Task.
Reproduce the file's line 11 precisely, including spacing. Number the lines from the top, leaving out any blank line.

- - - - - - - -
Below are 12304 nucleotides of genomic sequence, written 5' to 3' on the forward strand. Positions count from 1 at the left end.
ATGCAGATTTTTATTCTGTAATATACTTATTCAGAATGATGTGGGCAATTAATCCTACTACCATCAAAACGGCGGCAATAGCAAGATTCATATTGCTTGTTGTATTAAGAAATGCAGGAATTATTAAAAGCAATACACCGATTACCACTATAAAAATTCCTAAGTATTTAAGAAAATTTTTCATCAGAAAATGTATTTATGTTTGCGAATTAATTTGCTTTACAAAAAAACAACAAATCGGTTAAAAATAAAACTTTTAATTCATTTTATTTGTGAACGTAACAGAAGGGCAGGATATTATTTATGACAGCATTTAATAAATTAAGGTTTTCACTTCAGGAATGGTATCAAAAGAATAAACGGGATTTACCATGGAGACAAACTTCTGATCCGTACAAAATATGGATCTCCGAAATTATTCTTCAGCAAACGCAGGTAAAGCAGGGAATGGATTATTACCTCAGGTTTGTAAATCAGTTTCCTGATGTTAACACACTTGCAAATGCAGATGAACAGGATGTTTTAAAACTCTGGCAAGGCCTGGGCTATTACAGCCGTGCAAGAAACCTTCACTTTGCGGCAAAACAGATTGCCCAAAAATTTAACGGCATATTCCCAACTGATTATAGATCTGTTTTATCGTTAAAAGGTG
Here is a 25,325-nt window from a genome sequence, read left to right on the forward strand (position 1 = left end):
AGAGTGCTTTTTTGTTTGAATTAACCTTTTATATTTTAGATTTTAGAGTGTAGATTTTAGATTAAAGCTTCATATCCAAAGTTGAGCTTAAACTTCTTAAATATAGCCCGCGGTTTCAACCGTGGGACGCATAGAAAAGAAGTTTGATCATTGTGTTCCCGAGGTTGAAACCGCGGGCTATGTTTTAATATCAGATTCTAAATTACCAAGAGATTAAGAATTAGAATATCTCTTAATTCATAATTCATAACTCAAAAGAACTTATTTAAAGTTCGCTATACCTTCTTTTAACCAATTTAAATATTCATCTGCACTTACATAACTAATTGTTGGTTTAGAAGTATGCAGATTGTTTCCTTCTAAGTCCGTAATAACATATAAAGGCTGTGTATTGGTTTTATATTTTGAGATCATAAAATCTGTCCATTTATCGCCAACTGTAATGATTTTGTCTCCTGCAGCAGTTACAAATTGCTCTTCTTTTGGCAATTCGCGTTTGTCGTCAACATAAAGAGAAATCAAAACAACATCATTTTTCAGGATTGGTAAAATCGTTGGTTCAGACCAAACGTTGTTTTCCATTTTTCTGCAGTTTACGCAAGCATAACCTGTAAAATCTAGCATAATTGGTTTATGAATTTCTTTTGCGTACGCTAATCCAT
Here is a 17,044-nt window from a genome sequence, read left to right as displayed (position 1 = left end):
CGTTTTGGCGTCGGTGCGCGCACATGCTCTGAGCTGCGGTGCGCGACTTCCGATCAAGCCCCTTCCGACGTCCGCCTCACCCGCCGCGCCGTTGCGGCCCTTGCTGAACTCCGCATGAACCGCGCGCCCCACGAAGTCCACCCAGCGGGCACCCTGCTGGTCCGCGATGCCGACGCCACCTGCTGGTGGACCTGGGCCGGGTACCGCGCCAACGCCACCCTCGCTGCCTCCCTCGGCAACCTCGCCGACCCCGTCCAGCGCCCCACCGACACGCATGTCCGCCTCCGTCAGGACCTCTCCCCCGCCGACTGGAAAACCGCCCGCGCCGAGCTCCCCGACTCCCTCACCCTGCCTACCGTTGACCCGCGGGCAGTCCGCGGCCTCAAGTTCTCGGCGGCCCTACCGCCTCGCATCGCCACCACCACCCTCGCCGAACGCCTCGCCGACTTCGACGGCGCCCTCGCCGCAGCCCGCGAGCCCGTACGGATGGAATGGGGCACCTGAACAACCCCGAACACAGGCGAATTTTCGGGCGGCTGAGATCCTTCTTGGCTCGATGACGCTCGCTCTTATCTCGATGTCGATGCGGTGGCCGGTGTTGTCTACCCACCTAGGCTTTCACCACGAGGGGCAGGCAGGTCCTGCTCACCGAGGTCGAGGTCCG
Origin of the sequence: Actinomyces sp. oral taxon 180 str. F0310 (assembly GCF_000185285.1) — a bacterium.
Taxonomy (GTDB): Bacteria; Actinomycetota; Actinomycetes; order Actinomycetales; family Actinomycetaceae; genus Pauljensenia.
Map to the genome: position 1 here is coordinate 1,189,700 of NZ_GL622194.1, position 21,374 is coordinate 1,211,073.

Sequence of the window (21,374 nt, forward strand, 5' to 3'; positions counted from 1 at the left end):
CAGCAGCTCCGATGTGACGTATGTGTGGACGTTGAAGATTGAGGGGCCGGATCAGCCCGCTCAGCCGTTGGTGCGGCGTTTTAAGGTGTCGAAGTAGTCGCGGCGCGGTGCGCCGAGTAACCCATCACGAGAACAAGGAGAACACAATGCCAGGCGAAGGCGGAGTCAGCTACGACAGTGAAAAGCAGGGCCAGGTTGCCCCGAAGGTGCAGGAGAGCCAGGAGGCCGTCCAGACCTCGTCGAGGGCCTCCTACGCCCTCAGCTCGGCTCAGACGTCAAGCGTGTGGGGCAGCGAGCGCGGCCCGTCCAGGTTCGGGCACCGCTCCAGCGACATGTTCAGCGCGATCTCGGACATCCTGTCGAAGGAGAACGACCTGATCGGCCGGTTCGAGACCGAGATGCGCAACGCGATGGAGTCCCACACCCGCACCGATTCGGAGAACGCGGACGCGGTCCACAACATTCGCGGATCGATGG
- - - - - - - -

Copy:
CAGCAGCTCCGATGTGACGTATGTGTGGACGTTGAAGATTGAGGGGCCGGATCAGCCCGCTCAGCCGTTGGTGCGGCGTTTTAAGGTGTCGAAGTAGTCGCGGCGCGGTGCGCCGAGTAACCCATCACGAGAACAAGGAGAACACAATGCCAGGCGAAGGCGGAGTCAGCTACGACAGTGAAAAGCAGGGCCAGGTTGCCCCGAAGGTGCAGGAGAGCCAGGAGGCCGTCCAGACCTCGTCGAGGGCCTCCTACGCCCTCAGCTCGGCTCAGACGTCAAGCGTGTGGGGCAGCGAGCGCGGCCCGTCCAGGTTCGGGCACCGCTCCAGCGACATGTTCAGCGCGATCTCGGACATCCTGTCGAAGGAGAACGACCTGATCGGCCGGTTCGAGACCGAGATGCGCAACGCGATGGAGTCCCACACCCGCACCGATTCGGAGAACGCGGACGCGGTCCACAACATTCGCGGATCGATGG